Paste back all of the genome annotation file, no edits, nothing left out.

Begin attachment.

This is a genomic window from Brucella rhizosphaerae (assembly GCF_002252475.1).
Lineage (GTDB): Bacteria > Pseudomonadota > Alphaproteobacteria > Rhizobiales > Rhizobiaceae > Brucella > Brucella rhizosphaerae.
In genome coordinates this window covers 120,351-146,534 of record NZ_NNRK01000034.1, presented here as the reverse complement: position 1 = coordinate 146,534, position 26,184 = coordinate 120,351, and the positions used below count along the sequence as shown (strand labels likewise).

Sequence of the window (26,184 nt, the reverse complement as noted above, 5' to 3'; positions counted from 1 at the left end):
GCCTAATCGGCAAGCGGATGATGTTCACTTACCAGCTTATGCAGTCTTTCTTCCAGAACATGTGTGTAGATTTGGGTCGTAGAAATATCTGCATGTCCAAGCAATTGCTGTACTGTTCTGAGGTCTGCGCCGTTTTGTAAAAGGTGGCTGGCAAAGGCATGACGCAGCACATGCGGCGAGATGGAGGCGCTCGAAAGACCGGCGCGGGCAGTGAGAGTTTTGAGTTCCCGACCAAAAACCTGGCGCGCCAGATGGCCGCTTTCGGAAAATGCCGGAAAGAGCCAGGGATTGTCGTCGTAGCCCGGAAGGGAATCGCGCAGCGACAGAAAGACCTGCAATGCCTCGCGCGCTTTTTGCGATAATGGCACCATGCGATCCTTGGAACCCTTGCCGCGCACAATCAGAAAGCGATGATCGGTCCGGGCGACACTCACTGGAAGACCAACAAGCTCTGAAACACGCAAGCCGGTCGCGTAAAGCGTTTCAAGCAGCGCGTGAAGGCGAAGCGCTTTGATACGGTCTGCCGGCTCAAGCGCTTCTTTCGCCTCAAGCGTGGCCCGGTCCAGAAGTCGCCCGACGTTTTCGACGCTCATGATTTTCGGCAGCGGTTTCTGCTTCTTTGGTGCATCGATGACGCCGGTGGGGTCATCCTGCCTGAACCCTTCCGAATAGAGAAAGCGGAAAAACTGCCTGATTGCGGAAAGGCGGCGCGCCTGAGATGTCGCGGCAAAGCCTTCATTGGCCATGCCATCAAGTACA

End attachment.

This is a genomic window from Brucella rhizosphaerae (assembly GCF_002252475.1).
Lineage (GTDB): Bacteria > Pseudomonadota > Alphaproteobacteria > Rhizobiales > Rhizobiaceae > Brucella > Brucella rhizosphaerae.
In genome coordinates this window covers 120,351-146,534 of record NZ_NNRK01000034.1, presented here as the reverse complement: position 1 = coordinate 146,534, position 26,184 = coordinate 120,351, and the positions used below count along the sequence as shown (strand labels likewise).

Sequence of the window (26,184 nt, the reverse complement as noted above, 5' to 3'; positions counted from 1 at the left end):
GCCTAATCGGCAAGCGGATGATGTTCACTTACCAGCTTATGCAGTCTTTCTTCCAGAACATGTGTGTAGATTTGGGTCGTAGAAATATCTGCATGTCCAAGCAATTGCTGTACTGTTCTGAGGTCTGCGCCGTTTTGTAAAAGGTGGCTGGCAAAGGCATGACGCAGCACATGCGGCGAGATGGAGGCGCTCGAAAGACCGGCGCGGGCAGTGAGAGTTTTGAGTTCCCGACCAAAAACCTGGCGCGCCAGATGGCCGCTTTCGGAAAATGCCGGAAAGAGCCAGGGATTGTCGTCGTAGCCCGGAAGGGAATCGCGCAGCGACAGAAAGACCTGCAATGCCTCGCGCGCTTTTTGCGATAATGGCACCATGCGATCCTTGGAACCCTTGCCGCGCACAATCAGAAAGCGATGATCGGTCCGGGCGACACTCACTGGAAGACCAACAAGCTCTGAAACACGCAAGCCGGTCGCGTAAAGCGTTTCAAGCAGCGCGTGAAGGCGAAGCGCTTTGATACGGTCTGCCGGCTCAAGCGCTTCTTTCGCCTCAAGCGTGGCCCGGTCCAGAAGTCGCCCGACGTTTTCGACGCTCATGATTTTCGGCAGCGGTTTCTGCTTCTTTGGTGCATCGATGACGCCGGTGGGGTCATCCTGCCTGAACCCTTCCGAATAGAGAAAGCGGAAAAACTGCCTGATTGCGGAAAGGCGGCGCGCCTGAGATGTCGCGGCAAAGCCTTCATTGGCCATGCCATCAAGTACA